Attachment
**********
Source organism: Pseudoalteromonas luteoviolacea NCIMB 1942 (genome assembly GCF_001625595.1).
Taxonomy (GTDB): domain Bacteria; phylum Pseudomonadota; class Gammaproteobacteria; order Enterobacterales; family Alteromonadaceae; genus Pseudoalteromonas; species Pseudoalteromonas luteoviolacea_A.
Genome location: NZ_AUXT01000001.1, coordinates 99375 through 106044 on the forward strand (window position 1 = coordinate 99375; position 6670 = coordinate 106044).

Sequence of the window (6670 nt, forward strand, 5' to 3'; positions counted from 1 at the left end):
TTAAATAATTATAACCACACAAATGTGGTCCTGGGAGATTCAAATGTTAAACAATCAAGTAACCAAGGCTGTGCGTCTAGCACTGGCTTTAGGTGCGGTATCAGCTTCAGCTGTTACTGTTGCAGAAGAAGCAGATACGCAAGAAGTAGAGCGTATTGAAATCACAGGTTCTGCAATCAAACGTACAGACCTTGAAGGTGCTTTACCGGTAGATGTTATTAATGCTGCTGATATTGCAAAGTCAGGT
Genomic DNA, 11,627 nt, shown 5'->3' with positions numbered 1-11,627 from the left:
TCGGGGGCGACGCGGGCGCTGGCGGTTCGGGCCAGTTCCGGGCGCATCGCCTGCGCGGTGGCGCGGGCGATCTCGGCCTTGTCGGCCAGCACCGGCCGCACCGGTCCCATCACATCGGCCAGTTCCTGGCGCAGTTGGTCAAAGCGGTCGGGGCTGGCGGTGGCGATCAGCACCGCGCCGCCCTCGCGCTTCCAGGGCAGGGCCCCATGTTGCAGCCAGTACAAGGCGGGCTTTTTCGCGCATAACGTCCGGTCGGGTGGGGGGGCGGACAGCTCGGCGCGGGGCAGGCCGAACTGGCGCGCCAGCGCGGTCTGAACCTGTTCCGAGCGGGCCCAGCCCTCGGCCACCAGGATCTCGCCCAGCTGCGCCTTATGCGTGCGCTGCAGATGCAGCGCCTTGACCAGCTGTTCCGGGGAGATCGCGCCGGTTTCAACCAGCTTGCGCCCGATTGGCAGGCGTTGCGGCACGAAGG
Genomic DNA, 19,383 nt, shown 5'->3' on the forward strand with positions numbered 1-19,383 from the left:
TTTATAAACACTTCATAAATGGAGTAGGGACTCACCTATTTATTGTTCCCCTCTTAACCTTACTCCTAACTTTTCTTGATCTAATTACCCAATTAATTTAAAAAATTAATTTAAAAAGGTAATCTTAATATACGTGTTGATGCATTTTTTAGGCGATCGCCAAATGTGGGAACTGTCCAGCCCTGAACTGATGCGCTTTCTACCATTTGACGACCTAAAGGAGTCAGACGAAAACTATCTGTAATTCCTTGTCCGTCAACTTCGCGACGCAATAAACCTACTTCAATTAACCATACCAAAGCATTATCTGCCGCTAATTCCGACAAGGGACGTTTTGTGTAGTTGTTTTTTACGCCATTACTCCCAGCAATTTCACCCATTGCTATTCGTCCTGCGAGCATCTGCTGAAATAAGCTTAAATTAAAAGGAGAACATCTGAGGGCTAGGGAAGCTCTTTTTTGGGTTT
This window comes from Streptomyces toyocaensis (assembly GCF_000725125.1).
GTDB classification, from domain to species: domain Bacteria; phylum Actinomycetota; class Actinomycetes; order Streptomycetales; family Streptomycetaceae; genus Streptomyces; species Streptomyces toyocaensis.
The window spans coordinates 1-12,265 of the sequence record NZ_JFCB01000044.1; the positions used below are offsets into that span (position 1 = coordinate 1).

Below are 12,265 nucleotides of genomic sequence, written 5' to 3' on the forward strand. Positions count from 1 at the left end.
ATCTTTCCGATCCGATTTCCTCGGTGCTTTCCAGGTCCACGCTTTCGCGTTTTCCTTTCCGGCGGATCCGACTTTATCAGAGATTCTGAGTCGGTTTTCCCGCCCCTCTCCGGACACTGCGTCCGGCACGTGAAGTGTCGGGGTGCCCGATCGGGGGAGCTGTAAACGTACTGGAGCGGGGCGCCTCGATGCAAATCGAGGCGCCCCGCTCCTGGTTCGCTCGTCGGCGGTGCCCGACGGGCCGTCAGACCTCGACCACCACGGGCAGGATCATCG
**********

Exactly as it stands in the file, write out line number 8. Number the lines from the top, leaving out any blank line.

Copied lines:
Genomic DNA, 19,383 nt, shown 5'->3' on the forward strand with positions numbered 1-19,383 from the left: